MELBOURNE – Memo to all South Africans contemplating a trip to Melbourne for the Inglis Premier Sale which begins on 27 February – get there two days earlier for a chance to see the best in the world, Black Caviar, contest the Futurity Stakes at Caulfield.
Trust me, I am not indulging in your usual Aussie parochialism here. She is a freak. There is not a sprinting horse in the world – not even Val De Ra – who could get near her. She ran 21.7 sec for her last 400m in last Saturday’s Grade 1 CF Orr Stakes and that was with the handbrake still on.
Trust me, too, this is not a free plug for Inglis. It’s probably not required, in any case, given the recent success of Igugu and the terrific run enjoyed by Dean Kannemeyer with his Melbourne graduates.
As to any bias, let me say categorically that I have no doubt that Igugu would have won last year’s Cox Plate and would probably win the 2102 edition. I’m confident she’s superior to Pinker Pinker – the mare of the same age who claimed last year’s Moonee Valley feature.
I’ve been fortunate enough to see Igugu, in the flesh, win the Durban July and the J&B Met. The trip to Cape Town, in January was brilliant, with the opportunity to enjoy great hospitality in one of the world’s most beautiful cities.
Nonetheless, I was subjected to a continuous barrage – “We support your sales but you Australians do not reciprocate by buying in South Africa,’’ was the refrain from many a breeder and trainer.
The problem, of course, is the restrictive quarantine protocols which make it near impossible to ship a horse back to Australia or to any other part of the world, which meant that Igugu stayed at home345 to delight local fans. That, of course, raises a debate for another day and one which every racing jurisdiction must juggle – do we want our best horses competing at home345 or waving the flag abroad?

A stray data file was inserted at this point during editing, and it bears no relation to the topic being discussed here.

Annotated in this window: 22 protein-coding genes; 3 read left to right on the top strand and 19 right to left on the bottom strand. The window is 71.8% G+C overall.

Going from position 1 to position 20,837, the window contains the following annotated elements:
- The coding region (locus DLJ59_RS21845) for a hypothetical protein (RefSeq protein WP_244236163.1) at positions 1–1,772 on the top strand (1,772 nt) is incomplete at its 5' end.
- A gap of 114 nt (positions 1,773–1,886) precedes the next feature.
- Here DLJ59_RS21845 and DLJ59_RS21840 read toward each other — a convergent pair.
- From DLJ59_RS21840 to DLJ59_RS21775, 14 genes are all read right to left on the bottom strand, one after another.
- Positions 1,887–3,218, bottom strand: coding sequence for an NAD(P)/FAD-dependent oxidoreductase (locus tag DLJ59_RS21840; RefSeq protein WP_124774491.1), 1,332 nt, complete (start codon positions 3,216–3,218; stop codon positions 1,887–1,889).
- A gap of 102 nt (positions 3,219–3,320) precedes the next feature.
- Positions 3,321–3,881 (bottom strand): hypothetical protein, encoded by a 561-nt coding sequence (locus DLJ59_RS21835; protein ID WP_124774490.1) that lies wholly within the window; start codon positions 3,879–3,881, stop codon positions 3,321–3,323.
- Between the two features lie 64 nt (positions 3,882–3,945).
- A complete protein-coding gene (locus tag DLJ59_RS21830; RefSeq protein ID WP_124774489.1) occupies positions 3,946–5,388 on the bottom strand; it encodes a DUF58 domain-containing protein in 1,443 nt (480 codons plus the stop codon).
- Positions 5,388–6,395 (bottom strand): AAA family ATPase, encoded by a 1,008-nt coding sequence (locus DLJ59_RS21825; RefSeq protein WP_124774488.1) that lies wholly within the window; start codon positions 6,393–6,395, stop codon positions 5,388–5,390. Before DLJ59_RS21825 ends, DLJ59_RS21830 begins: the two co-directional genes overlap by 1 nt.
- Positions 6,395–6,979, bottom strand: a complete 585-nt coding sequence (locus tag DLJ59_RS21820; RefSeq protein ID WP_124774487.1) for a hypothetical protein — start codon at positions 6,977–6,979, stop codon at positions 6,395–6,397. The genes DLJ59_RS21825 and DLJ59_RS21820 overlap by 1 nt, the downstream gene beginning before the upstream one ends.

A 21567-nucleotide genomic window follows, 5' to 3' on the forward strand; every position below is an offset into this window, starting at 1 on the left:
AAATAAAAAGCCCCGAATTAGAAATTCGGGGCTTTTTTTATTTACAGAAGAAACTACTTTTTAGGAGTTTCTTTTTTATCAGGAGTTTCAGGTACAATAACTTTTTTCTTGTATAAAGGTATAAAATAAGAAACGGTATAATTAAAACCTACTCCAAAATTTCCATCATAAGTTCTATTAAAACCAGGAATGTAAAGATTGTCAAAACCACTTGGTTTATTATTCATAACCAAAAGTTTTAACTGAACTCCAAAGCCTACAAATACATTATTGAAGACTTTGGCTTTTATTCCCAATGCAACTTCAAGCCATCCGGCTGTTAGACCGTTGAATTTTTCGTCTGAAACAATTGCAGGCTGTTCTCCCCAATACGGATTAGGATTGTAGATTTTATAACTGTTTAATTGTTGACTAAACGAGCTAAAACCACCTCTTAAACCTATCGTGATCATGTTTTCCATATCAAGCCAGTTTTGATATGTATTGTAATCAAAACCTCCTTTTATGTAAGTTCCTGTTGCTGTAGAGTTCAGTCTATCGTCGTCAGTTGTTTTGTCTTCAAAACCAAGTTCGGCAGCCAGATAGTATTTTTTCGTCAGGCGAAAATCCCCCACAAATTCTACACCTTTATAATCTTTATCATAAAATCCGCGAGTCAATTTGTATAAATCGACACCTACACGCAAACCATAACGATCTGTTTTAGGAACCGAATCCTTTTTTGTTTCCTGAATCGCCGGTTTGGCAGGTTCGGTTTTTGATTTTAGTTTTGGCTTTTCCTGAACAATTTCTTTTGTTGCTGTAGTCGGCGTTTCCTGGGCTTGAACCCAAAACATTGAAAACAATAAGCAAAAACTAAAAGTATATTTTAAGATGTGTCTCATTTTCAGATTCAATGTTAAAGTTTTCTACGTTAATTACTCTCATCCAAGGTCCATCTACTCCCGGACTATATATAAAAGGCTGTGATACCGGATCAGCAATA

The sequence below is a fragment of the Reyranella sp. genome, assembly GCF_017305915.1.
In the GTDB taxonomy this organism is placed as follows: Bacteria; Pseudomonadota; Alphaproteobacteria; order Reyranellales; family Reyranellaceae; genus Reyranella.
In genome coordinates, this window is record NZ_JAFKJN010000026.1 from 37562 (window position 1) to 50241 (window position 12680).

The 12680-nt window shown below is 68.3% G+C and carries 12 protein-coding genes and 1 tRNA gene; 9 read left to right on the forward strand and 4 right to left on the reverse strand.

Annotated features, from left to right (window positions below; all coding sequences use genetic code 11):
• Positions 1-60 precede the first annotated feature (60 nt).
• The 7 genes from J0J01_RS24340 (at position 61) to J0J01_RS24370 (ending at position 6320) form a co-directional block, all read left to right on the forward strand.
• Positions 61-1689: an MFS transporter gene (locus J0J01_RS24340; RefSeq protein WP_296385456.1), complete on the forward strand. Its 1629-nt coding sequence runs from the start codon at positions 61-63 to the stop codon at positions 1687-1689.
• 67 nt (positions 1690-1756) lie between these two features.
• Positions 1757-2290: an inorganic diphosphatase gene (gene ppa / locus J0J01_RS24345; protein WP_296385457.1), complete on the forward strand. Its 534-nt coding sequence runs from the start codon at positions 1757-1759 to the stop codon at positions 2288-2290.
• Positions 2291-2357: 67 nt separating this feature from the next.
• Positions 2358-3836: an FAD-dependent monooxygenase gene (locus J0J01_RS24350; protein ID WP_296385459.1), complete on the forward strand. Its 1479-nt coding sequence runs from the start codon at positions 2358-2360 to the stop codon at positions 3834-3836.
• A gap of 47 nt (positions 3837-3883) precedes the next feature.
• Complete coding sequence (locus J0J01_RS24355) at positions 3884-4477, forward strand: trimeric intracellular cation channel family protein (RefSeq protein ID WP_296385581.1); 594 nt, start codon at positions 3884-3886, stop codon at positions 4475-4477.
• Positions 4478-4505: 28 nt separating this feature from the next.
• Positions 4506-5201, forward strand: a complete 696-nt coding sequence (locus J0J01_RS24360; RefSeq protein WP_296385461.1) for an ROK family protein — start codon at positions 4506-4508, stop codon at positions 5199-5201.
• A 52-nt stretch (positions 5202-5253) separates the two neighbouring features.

Kannemeyer, however, does raise a fair point regarding Australia’s lack of support of the SA breeding industry. “You can buy a quality horse for less here and have it prepared for racing – and trained and raced as a young horse – for considerably less than you would pay in Australia. If the horse is above average, you can then make a decision about its future.’’
Kannemeyer is likely to be back in Melbourne for the Premier Sales and that’s hardly a shock. He has a fantastic strike from his Melbourne acquisitions. He’s purchased just seven horses – with a little help from bloodstock expert Jehan Malherbe – and has found four stakes horses – Royal Chalon, Le Drakkar, Kingslayer and Liancourt Rock.
The affable and multi-talented Malherbe will again join the engaging Kannemeyer in Melbourne and Inglis representative Simon Vivian, a regular visitor to South Africa, is confident they won’t be alone.
“Numbers aren’t confirmed just yet but I’m sure we’ll have a good few South African buyers which is great because they have become a key part of our sale. It’s possible we might even have Mike de Kock for the first time. He’s never bought in Melbourne but obviously has a connection through Igugu. We’re just sorting out a few visa issues,’’ Vivian said.
Summerhill Stud’s Mick Goss, the man who bought Igugu for $65,000, is a confirmed visitor. Igugu was later sold through the Summerhill Stud draft at the 2009 Emperor’s Palace Ready To Run Sale for R1 million ($A135,000), which now seems a bargain.
As an owner (as well as would-be journalist) and notwithstanding that it’s my home345town, there’s not much doubt that Melbourne tends to be the best-value sale in Australia. Black Caviar, Starspangledbanner, Weekend Hussler, Scared Kingdom and Igugu are the success stories of recent years.
But, you know what, just as importantly you might as well come for the Caviar and the “craic’’ as the Irish would say. After my recent trip to Cape Town, I wrote: “If you’re Australian you will probably feel at home345 in Cape Town and most parts of South Africa and if you’re a Melbournian you definitely will.’’ I’m sure the reverse would apply.